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Reaching for the West


Long gone are the times when flying was considered a luxurious event. Now, the Chinese Airline is trying to bring back some of the good old time charm and glamour on board.

The uniforms designed by Laurence Xu  are a fusion of traditional Chinese symbols and modern western patterns. Presented at the Paris Couture Week, the Chinese are reaching for the West.

Dress to beat stress


Bright hues and light fabrics. Can a simple trick of wearing fun clothes really influence our mood and make us happy.

It is called a dopamine dressing. We all know that thinking happy thoughts and being a positive cure illness and lift the mood, so the same principle might be applied also on what we put on in the morning. The fashion industry is certainly betting on it. So, if we believe online dating sites, the colour of our clothes can bring or deter suitors. Even the science gives us some clues. The study when people were rating how attractive persons of different colour of t-shirt were, showed those in red were perceived as the most attractive ones. The researchers believe the reason behind is, people dressed in red felt more attractive and were radiating that feeling to others.

Whatever the reason, when we want to stand out, feel more attractive or make people like us more, we should think about bringing warm colours for the rescue. Luckily for us, yellow, orange and red hues are in.

The No-trend Trend


This year fashionistas recommend choosing between high waists, crop tops, ruffles, one-piece swimsuit, laces, floral or animal prints, neon colours, all shades of nudes and yellow, string bikinis, one shoulder, side cuts, sheer, tassels and the list goes on and on. Luckily for us, the no-trend trend makes us fashionable in anything we like.

Aviators’ comeback


When plastic rims feel too chunky and a size too big, it’s time for a change. On the hunt for new trends, opticians know well, the style to come next will be all about lightness.

The cyclical nature of fashion, however, directs a comeback of old classics. Fashion aficionados may check their back drawers, maybe they will find a pearl in there – the distinctive top bridge linking two eye rims together. As the bulky, discomforting plastic is veining away, the pilot’s accessory comes in. The original Ray-Ban aviators were commissioned by the U.S. military during 1930s, when trying to find the perfect flight goggles, that would last. The sunglasses proved to be indestructible, so if they had not ended in the bin, when going out of fashion, they should still be lingering somewhere in the attic.

Yet,  Ray-Ban remains a fascinating mix of military and pop-culture, like the trench coats, boots or leather jackets. They are like boomerangs, going away, but always coming back.

Hollywood Walk of Shame


She appeared in the comics during the WWII, became 1970s TV sensation and was briefly named a UN Honorary Ambassador for the Empowerment of Women and Girls last year. All of Wonder Woman’s previous achievements are going to be topped up this weekend.

Wonder Woman is coming in cinemas today. A brainchild of the inventors of the polygraph, who realised all superheroes were men and wanted to tell the girls they are powerful too, is going to break yet another invisible barrier. The producers decided this time the story of the fierce Amazonian will be told by a woman. Moreover, Patty Jenkins already got good reviews from critics and the movie is receiving predictions to be a complete success. If Wonder Woman turns out to be a blockbuster, this could be good news for all the other female directors that are pounding on the glass ceiling. Despite all the touching gender words coming from the mouths of Oscar winners, the numbers are dire. In the last decade only 4% of directors across 1,000 top movies were female. There is a clear discrimination going on in the film studios and maybe successful female director telling a story of a warrior princess can change that.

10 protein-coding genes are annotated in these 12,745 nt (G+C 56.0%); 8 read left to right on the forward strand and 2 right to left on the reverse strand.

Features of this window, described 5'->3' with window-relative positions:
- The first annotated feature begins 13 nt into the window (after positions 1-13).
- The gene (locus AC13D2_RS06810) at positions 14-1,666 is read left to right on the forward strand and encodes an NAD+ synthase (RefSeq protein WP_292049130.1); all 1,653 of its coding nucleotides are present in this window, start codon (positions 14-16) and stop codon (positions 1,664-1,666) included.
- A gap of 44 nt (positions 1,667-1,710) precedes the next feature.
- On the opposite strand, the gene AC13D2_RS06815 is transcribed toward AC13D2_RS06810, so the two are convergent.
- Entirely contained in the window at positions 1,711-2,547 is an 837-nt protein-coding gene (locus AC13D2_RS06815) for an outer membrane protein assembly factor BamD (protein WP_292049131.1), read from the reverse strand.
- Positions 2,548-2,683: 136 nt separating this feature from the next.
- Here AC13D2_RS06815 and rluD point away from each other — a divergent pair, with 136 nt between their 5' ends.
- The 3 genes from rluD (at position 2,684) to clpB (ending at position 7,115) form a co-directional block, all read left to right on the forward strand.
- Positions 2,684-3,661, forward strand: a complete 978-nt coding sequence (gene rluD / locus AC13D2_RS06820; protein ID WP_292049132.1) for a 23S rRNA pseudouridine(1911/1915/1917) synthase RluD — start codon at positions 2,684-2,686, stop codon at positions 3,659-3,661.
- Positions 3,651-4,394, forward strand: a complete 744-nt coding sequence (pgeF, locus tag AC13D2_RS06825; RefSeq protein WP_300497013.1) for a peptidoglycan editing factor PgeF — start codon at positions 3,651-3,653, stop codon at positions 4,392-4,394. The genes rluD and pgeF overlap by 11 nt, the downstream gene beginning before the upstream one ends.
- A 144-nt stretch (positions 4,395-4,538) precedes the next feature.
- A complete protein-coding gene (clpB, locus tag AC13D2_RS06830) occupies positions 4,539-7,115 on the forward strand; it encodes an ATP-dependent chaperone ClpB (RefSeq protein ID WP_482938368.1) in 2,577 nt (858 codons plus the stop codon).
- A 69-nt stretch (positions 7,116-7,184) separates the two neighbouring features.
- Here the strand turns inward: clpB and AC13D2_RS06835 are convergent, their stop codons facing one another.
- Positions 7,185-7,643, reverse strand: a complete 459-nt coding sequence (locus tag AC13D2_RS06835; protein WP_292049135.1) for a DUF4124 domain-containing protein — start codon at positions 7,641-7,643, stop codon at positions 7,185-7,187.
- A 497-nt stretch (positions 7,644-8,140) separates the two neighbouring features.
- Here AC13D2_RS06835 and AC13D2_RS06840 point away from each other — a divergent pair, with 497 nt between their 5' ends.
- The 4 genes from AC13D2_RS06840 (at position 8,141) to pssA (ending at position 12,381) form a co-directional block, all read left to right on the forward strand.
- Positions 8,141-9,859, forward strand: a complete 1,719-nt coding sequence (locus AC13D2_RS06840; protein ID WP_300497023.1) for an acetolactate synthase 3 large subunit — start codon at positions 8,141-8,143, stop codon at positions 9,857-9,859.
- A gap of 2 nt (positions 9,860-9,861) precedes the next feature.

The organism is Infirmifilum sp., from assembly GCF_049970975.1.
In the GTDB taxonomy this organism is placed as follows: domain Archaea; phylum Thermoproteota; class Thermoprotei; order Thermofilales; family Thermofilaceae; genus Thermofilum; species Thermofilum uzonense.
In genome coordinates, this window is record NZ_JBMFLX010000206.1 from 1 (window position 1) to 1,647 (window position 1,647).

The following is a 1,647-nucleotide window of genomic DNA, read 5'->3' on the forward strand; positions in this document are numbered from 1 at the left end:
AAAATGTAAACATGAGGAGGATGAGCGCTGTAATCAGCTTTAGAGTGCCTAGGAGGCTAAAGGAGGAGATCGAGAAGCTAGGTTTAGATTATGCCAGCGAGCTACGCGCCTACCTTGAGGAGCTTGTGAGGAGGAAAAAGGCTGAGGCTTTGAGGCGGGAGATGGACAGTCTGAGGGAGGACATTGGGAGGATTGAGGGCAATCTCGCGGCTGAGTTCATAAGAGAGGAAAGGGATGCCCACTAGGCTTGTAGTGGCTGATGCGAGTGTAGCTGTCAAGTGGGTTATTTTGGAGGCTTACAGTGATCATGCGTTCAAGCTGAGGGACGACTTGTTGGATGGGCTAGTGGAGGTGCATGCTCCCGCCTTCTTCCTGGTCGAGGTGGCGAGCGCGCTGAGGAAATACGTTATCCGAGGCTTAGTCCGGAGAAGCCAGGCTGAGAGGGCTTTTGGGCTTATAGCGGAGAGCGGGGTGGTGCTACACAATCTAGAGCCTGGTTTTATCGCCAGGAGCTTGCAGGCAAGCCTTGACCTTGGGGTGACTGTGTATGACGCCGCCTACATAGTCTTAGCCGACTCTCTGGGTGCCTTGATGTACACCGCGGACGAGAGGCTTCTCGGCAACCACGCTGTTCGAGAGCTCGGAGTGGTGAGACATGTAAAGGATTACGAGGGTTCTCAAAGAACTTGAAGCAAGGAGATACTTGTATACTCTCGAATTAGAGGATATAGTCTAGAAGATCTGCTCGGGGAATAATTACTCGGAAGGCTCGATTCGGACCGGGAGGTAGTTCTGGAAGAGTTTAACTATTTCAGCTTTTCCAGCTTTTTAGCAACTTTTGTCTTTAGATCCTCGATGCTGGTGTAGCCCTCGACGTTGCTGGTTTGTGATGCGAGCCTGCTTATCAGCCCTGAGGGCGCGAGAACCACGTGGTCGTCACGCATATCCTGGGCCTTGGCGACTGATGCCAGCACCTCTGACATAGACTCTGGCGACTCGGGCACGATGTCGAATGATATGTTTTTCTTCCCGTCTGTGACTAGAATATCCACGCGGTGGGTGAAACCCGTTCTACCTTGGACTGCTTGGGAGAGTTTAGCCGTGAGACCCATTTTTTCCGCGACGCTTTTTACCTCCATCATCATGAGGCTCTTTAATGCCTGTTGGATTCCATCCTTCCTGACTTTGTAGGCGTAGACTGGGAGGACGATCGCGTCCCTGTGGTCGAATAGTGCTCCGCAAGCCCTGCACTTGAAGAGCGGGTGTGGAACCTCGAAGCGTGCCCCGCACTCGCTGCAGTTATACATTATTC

So, the famous boulevard would no longer deserve to be named Hollywood Walk of Shame.

La vie en rosé


As the days get longer, so does the cocktail time. From the end of May onwards, rosé shines its pale red from glasses at barbecues and parties under the starry skies.

The light wine variety, originally from Provence, is pressed from several red grapes, while the hue depends on how long the juice keeps in contact with the skins. Winemakers are playing with maceration, the process that determines the colour of the wine. From the traditional one to three days, it has recently been reduced to only a couple of hours, to achieve that ever more popular ultra pale pink hue. One way, or another, the end product is a tasty wine with appealing colour and lower alcohol contents, suitable even for the afternoon at the beach.

Luckily for us, rosés have spread from original terroir a while ago and the winemakers got the opportunity to bring us even more rich, exotic tastes from different grapes of Italy, Spain and overseas countries. Its lightness and the added bonus, it can be poured over ice made rosé is the ultimate drink for the hot summer evenings.

Scarlet Fever


The colour guru Pantone had announced this year’s autumn/winter palette. Based on designs, shown at the London Fashion Week, the colour forecasters suggest fashion designers to use a set of vivid hues for their creations.

The list of strong colours intended for the London market, differs from the toned one created for the New Yorkers. It tops with a vivid Flame Scarlet, followed by several fresh, but unusual shades, all ready to indulge in a set of unexpected combinations, such as Lemon Curry with Bluebell to create unpredictable colour dichotomy.

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